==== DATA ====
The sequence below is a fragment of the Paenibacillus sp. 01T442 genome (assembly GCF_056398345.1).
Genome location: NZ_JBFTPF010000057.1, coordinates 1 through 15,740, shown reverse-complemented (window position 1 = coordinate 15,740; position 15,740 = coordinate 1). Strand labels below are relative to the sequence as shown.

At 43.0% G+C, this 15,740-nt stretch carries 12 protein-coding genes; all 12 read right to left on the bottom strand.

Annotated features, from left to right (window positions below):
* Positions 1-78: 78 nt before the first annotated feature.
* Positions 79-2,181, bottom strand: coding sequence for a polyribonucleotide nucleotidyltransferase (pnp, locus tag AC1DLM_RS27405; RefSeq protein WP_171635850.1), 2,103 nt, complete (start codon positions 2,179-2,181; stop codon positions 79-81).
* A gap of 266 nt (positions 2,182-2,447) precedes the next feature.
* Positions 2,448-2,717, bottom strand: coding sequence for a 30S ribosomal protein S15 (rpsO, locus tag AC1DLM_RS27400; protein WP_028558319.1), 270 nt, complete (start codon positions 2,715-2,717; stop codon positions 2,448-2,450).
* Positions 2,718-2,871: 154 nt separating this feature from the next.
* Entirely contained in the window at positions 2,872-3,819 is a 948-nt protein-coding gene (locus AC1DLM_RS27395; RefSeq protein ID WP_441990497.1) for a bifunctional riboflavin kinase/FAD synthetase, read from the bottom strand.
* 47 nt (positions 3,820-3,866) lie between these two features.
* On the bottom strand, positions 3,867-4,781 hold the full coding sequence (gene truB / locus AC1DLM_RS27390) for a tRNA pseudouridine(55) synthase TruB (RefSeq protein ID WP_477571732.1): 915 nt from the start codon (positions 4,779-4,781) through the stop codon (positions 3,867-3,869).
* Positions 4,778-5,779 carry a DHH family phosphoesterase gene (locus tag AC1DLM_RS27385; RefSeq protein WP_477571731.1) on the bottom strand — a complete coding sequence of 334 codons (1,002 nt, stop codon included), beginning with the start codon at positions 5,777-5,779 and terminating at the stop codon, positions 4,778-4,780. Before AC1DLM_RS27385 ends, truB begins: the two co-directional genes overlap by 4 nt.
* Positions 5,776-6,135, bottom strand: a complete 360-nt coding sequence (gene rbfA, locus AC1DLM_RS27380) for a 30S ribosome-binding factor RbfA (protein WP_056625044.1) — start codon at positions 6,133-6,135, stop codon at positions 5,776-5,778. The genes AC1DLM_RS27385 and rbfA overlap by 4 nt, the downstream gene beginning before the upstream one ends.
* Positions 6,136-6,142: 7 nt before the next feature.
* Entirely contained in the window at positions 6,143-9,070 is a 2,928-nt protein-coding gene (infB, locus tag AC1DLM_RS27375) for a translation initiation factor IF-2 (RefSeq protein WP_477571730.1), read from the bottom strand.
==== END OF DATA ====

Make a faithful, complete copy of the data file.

The sequence below is a fragment of the Paenibacillus sp. 01T442 genome (assembly GCF_056398345.1).
Genome location: NZ_JBFTPF010000057.1, coordinates 1 through 15,740, shown reverse-complemented (window position 1 = coordinate 15,740; position 15,740 = coordinate 1). Strand labels below are relative to the sequence as shown.

At 43.0% G+C, this 15,740-nt stretch carries 12 protein-coding genes; all 12 read right to left on the bottom strand.

Annotated features, from left to right (window positions below):
* Positions 1-78: 78 nt before the first annotated feature.
* Positions 79-2,181, bottom strand: coding sequence for a polyribonucleotide nucleotidyltransferase (pnp, locus tag AC1DLM_RS27405; RefSeq protein WP_171635850.1), 2,103 nt, complete (start codon positions 2,179-2,181; stop codon positions 79-81).
* A gap of 266 nt (positions 2,182-2,447) precedes the next feature.
* Positions 2,448-2,717, bottom strand: coding sequence for a 30S ribosomal protein S15 (rpsO, locus tag AC1DLM_RS27400; protein WP_028558319.1), 270 nt, complete (start codon positions 2,715-2,717; stop codon positions 2,448-2,450).
* Positions 2,718-2,871: 154 nt separating this feature from the next.
* Entirely contained in the window at positions 2,872-3,819 is a 948-nt protein-coding gene (locus AC1DLM_RS27395; RefSeq protein ID WP_441990497.1) for a bifunctional riboflavin kinase/FAD synthetase, read from the bottom strand.
* 47 nt (positions 3,820-3,866) lie between these two features.
* On the bottom strand, positions 3,867-4,781 hold the full coding sequence (gene truB / locus AC1DLM_RS27390) for a tRNA pseudouridine(55) synthase TruB (RefSeq protein ID WP_477571732.1): 915 nt from the start codon (positions 4,779-4,781) through the stop codon (positions 3,867-3,869).
* Positions 4,778-5,779 carry a DHH family phosphoesterase gene (locus tag AC1DLM_RS27385; RefSeq protein WP_477571731.1) on the bottom strand — a complete coding sequence of 334 codons (1,002 nt, stop codon included), beginning with the start codon at positions 5,777-5,779 and terminating at the stop codon, positions 4,778-4,780. Before AC1DLM_RS27385 ends, truB begins: the two co-directional genes overlap by 4 nt.
* Positions 5,776-6,135, bottom strand: a complete 360-nt coding sequence (gene rbfA, locus AC1DLM_RS27380) for a 30S ribosome-binding factor RbfA (protein WP_056625044.1) — start codon at positions 6,133-6,135, stop codon at positions 5,776-5,778. The genes AC1DLM_RS27385 and rbfA overlap by 4 nt, the downstream gene beginning before the upstream one ends.
* Positions 6,136-6,142: 7 nt before the next feature.
* Entirely contained in the window at positions 6,143-9,070 is a 2,928-nt protein-coding gene (infB, locus tag AC1DLM_RS27375) for a translation initiation factor IF-2 (RefSeq protein WP_477571730.1), read from the bottom strand.